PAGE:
This access point is correct, because both qualifiers represent the element "other distinguishing characteristic of expression" and that element is recorded in $s. $s is repeatable when something else separate the two other distinguishing characteristics, but they are recorded in a single $s when they are adjacent to each other:

 

100 0_ ǂa Aeneis. ǂl Latin ǂs (Conte : Second edition)

 

An example of when $s would be repeated (once NACO implements the repeatable $s) is:

 

100 1_ ǂa Langland, William, ǂd 1330?-1400? ǂt Piers Plowman ǂs (A-text). ǂl English ǂs (Covella)

 

(However, at present the second other distinguishing element has been put in $g:

 

100 1_ ǂa Langland, William, ǂd 1330?-1400? ǂt Piers Plowman ǂs (A-text). ǂl English ǂg (Covella)

 

Adam Schiff

University of Washington Libraries


From: Program for Cooperative Cataloging <[log in to unmask]> on behalf of Yang Wang <[log in to unmask]>
Sent: Friday, July 5, 2019 10:23:20 AM
To: [log in to unmask]
Subject: Dates of works/expressions used as qualifiers

 

Hi all,

 

Gian Biagio Conte’s  second edition of Virgil’s Aeneis text came out earlier this year, replacing his 2009 edition. BTW, both editions were published by De Gruyter, in the Teubner series. It is quite unusual to see a 2nd edition of a such a key text so soon. At any rate, a new bib description is order.

 

There is an OCLC bib record (OCoLC 1080246114; lccn  2019936563), coded at LEVEL K. The 100/240 has:

 

100 0#  Virgil, ǂe author.

240 10  Aeneis. ǂl Latin ǂs (Conte : Second edition)

 

The name/title is not in NAF yet. Since the AAP for the 2009 edition is in NAF (no2014129793), adding “Second edition” as part of the qualifier would clearly set them apart.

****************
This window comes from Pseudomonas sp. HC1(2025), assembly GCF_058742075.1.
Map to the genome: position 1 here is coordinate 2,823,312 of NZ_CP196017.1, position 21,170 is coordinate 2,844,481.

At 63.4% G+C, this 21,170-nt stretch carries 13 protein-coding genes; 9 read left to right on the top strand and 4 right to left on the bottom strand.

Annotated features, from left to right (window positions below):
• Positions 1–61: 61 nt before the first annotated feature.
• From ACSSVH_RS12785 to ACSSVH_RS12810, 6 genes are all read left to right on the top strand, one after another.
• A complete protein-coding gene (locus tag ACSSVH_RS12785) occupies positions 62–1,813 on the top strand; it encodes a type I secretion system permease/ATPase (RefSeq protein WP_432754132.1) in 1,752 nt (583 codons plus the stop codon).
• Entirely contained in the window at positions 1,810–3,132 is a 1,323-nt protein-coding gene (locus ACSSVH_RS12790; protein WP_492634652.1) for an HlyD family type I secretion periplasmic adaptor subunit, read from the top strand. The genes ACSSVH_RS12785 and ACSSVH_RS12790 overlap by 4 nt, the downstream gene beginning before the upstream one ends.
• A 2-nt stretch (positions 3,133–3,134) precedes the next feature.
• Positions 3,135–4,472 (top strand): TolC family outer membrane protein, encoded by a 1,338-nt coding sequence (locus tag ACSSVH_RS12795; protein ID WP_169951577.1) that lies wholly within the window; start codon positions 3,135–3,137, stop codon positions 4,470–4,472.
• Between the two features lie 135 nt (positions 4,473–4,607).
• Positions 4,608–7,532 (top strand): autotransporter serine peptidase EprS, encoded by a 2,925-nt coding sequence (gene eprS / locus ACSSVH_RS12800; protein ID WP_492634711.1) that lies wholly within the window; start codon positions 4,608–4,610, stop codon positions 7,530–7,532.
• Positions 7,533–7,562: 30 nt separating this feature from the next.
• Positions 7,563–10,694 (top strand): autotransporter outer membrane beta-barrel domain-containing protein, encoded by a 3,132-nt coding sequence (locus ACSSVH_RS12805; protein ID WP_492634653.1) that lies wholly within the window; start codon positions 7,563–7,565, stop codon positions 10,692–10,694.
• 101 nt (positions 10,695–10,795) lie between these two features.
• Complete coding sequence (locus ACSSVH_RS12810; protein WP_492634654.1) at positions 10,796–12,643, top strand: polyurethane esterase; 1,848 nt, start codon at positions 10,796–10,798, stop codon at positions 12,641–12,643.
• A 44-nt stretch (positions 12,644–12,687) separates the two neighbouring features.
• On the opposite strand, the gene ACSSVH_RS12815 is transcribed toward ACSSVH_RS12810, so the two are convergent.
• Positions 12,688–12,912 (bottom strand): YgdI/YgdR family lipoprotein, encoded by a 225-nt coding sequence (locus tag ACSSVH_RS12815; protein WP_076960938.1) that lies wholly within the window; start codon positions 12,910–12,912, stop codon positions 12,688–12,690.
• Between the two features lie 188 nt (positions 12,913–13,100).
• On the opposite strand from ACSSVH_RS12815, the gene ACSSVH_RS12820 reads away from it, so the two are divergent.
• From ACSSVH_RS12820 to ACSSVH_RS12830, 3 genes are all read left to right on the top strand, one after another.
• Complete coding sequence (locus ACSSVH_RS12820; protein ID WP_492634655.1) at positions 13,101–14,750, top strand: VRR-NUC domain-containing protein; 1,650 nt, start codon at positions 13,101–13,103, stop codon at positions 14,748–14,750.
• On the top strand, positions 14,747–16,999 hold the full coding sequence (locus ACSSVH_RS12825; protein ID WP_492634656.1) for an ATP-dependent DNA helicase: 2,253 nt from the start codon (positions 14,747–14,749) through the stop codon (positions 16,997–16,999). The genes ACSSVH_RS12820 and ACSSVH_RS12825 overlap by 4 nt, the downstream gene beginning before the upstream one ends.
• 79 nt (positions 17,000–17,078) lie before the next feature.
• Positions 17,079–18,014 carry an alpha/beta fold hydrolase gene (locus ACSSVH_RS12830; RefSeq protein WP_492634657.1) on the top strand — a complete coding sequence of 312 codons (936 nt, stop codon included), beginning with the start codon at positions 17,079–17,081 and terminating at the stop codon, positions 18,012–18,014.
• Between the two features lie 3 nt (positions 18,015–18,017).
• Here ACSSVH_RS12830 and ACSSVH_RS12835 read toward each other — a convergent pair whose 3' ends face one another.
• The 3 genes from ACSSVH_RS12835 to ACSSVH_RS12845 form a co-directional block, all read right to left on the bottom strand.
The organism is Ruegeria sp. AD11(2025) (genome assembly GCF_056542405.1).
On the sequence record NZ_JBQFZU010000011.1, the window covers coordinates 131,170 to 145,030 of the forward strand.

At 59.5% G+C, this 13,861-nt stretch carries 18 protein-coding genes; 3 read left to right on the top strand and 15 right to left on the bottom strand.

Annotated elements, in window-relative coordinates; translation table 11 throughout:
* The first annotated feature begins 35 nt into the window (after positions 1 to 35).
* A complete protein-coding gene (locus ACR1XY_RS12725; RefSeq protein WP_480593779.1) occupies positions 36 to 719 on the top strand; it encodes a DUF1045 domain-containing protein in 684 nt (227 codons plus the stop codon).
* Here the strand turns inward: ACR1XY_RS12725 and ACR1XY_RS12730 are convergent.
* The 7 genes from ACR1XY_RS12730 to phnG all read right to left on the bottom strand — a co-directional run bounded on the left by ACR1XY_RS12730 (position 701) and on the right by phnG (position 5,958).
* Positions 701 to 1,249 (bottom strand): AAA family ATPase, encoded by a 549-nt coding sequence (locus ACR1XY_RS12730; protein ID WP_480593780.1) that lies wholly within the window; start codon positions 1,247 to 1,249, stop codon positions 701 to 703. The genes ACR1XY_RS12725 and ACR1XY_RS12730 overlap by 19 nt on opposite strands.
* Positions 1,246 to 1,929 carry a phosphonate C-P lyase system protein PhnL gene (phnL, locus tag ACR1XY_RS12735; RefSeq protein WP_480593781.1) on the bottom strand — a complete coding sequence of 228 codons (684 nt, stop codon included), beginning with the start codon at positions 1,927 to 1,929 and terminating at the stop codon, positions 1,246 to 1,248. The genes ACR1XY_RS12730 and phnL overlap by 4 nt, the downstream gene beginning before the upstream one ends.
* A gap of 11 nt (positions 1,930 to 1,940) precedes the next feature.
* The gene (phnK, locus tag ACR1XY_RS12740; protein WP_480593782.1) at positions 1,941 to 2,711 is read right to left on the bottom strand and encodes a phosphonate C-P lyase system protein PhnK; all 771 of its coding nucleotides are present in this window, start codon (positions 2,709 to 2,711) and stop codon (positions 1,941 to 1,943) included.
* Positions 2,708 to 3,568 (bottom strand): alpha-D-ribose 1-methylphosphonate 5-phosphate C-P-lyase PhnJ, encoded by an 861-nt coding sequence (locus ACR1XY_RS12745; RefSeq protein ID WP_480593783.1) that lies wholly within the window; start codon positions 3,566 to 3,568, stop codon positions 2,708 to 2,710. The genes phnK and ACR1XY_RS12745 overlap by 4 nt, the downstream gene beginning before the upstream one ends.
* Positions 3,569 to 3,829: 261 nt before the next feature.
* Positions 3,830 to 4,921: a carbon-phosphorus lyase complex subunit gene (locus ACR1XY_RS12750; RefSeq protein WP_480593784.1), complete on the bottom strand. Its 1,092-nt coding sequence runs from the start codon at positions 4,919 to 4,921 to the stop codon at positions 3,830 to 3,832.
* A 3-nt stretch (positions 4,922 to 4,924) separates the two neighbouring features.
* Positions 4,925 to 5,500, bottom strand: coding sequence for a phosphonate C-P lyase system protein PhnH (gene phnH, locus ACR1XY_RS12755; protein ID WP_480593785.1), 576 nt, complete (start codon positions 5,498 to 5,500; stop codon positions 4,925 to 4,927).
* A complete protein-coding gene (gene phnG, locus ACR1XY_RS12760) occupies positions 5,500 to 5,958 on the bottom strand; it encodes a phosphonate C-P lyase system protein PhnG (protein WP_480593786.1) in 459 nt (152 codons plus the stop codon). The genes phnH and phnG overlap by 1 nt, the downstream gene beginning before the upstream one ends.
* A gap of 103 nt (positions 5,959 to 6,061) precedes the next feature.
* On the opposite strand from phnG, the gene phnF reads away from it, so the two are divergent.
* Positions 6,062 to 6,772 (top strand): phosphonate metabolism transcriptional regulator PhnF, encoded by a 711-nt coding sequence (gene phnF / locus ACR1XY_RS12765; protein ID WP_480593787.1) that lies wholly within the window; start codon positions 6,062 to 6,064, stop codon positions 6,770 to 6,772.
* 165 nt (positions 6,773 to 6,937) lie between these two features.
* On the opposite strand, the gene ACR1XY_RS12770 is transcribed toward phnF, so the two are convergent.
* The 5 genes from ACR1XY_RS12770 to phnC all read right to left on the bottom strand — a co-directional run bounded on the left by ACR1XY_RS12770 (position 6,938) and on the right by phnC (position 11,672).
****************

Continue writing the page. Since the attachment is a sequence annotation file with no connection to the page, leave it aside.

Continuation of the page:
The edition statement of “Editio altera” is on t.p. On p. ix, Conte intriguingly entitles the preface as “Ad lectorem (MMXIX) [= To reader (2019)],” in which he gives a number of reasons why he needed to “renew” it (ut … textum Aeneidos renouarem)… including his own advanced age (ego, iam aetate provectus). I was just wondering if we could also consider this alternative:   

 

100 0#  Virgil. ǂt Aeneis. ǂl Latin ǂs (Conte : 2019)

 

This formulation is chiefly based 1) on the syntax recommended in RDA E.1.2.5, namely, all qualifying elements are put inside the parentheses, and 2) that the date of expression is a core element, whereas “editio altera” is not.

 

But in MARC format, we are supposed to use $f (for expressions), hence,

 

100 0#  Virgil. ǂt Aeneis. ǂl Latin ǂs (Conte) ǂf 2019

 

In NACO training module #6 (Slide 147), one reads “Note that when qualifying by a date at the work level, the qualifier is in parentheses with no subfield coding. For qualifying by date at the expression level, see below at slide 156.”  Slides 168-169 show that a plain $f [year] is used, but mostly for collective titles.

 

My question is:  do you perceive a contradiction or discrepancy at least between this RDA instruction and the use of $f in MARC 21. Why could we stick to one guideline and one syntax in constructing qualifiers, includes dates. Here are some excellent examples in the NACO training module #6 for AAPs representing works (emphasis on core elements: title, form, date, other characteristics):  

 

130 _0   $a Harlow (Motion picture : 1965 : Segal)

130 _0  $a Harlow (Motion picture : 1965 : Douglas)

130 0_  $a Plato (Essays : Vlastos)

100 1_ $a Gale, Zona, $d 1874-1938. $t Miss Lulu Bett (Novel)

100 1_ $a Gale, Zona, $d 1874-1938. $t Miss Lulu Bett (Play)

 

Personally I would like to see dates in parentheses. Please comment!

 

Best regards,

 

Yang